I’m not Mestiza

Unsettled settler

“You know, us Mexicans are indigenous, too,” I told my sister once while talking about ethnicity and Mexicanidad—Mexicaness. While living in Mexico, I never thought of people in terms of race, we were all just mestizos—of mixed race with indigenous descent––despite our skin color or physical traits. I grew up thinking I was mestiza so I never questioned how problematic and dangerous the idea of mestizaje was.

Now, I know that mestizaje was an identity created by the state that meant to celebrate Mexico’s “indigenous past,” but it also endorsed whiteness and maintained marginalization of indigenous and black people.

From a young age, my school curriculum pressured me to maintain a settler-colonialist mentality. Since I was 10 years old, I was taught through school that it was normal to identify as mestiza.

In Mexico, I never had a class that explored the issue of race, since all of us were supposed to be “equal” mestizos. This toxic mentality was promoted through academic activities.

When I was in elementary school, I was selected to dress up as an adelita during the parade that commemorates the Mexican Revolution. The adelitas were rural women of Indigenous or African descent that fought bravely during the revolution. The day of the parade, my mom made me wear a colorful dress that was supposed to resemble the ones that adelitas weared. She exclaimed excitedly as she took a picture of me, “you look so pretty!.” I forced a smile though the dress was uncomfortable and hot, but, I could see the pride in my parent’s eyes.

Leading up to the event,  I was taught that these were just revolutionary women, but in reality, we were erasing their racial identity.  I was oblivious to the fact that I, as a mestiza-identifying woman, was appropriating a role that wasn’t mine. It was concerning that my white-looking, middle class family was thrilled to see me in that dress.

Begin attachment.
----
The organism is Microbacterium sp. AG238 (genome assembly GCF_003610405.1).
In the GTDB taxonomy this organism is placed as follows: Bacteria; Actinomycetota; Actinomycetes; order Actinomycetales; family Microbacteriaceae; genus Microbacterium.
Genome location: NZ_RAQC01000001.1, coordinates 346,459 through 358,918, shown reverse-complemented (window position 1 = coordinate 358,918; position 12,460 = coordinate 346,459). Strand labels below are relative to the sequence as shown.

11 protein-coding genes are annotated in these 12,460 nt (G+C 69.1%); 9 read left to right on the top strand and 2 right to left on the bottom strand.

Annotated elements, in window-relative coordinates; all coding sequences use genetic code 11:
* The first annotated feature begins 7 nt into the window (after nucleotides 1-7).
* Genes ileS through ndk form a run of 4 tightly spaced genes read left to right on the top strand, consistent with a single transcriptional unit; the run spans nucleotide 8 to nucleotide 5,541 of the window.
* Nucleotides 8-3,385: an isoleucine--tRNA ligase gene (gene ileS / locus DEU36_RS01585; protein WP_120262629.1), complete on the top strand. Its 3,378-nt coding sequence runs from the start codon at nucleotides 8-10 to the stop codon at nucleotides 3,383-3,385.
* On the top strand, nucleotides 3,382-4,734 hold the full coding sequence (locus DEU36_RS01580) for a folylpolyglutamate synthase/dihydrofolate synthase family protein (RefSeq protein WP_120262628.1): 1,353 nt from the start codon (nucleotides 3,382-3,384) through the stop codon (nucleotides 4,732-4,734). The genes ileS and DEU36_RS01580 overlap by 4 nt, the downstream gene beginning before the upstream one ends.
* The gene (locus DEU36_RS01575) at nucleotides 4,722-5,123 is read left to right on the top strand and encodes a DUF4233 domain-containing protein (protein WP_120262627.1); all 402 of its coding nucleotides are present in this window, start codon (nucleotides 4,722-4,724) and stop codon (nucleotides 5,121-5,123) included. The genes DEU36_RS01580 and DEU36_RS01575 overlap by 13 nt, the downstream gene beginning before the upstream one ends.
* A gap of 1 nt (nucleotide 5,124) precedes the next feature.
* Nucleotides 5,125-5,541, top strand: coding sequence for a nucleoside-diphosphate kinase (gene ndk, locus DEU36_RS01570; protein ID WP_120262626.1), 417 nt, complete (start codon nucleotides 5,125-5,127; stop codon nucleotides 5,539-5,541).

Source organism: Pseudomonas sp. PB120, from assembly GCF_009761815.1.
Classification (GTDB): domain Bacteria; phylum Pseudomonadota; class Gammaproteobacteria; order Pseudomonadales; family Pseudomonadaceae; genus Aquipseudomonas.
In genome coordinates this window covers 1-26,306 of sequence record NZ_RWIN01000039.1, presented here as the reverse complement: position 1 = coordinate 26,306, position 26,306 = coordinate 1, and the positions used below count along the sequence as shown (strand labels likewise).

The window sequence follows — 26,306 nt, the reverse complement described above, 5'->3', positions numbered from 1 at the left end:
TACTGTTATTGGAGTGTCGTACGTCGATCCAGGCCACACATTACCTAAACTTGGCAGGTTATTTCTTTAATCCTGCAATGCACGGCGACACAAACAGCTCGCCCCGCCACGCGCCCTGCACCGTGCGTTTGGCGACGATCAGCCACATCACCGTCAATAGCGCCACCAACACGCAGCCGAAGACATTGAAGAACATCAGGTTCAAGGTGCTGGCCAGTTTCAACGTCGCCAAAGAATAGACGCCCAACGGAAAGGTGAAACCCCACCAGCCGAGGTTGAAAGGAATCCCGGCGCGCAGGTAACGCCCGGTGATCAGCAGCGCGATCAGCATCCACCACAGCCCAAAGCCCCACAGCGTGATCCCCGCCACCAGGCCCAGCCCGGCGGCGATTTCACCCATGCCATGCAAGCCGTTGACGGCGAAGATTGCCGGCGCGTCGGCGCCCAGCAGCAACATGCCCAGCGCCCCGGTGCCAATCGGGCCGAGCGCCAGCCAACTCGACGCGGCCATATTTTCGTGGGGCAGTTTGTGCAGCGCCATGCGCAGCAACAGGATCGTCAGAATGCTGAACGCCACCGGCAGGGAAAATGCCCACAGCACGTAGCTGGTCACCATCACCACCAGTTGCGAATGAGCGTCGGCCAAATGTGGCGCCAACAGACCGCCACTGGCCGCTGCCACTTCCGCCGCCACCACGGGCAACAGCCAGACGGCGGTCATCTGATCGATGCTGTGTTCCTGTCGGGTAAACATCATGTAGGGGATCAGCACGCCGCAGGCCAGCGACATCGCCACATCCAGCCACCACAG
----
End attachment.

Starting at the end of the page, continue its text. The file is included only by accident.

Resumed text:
It was through these cultural activities that school lead me to believe that I was mestiza and that it was OK to dress up as an indigenous woman.

This acceptance of mestizaje only grew more extreme, as I got older. We were taught that Christopher Columbus “discovered America in 1492”, and we were encouraged to celebrate him. These conversations centered around honoring him and embracing our “Spanish heritage.” I accepted this problematic version of history because I was young and naive, and I wasn’t offered the true history by the teachers I respected the most.

Not having honest conversations about Columbus’s true actions perpetrated Indigenous erasure. We never talked about how he initiated a massive cultural and physical genocide. The curriculum only focused on how his “discovery” “modernized” and “civilized” Mexico.

When I started attending UC Berkeley and took a Latin American history classes, I started decolonizing the mestizo myth.

All of these classes exposed me to the real history of Mexico. We explicitly explored the issues of mestizaje and how problematic and destructive the construction is to Indigenous and Black Mexicans.

It was infuriating to realize that being mestiza meant to proclaimed a identity that is not mine, while at the same time having the privilege of a white-passing person.

In one of the classes, I had to read Vasconcelos’ Raza Cosmica, which romanticized Spain’s colonization of people of color in America. He celebrated the “5th race” that was violently created through genocide. The “fifth race” he was referring to was the mestizo race. I was shocked to realize that Vasconcelos, who was one of the first to serve as Mexico’s secretary of education, toxically influenced education in Mexico through his racist ideologies

I realized that the mestizo identity is a harmful social construct that was imposed on me on purposefully to erase people of color, and I was disgusted by this idea.

It took me a long time to come to terms with my place in a post-colonial society. But now, I refuse to identify as a mestiza. I know that I still have all the privilege that a non-indigenous and non-black person has, but at least now I am cognizant of it. At least now, I see how by identifying as mestiza, I was replicating a system of oppression that erased indigenous and black people.

At least now, I’m aware of my settler status.

Lupita Lua writes the Friday blog on unlearning white supremacy and decolonizing aspects of her life.

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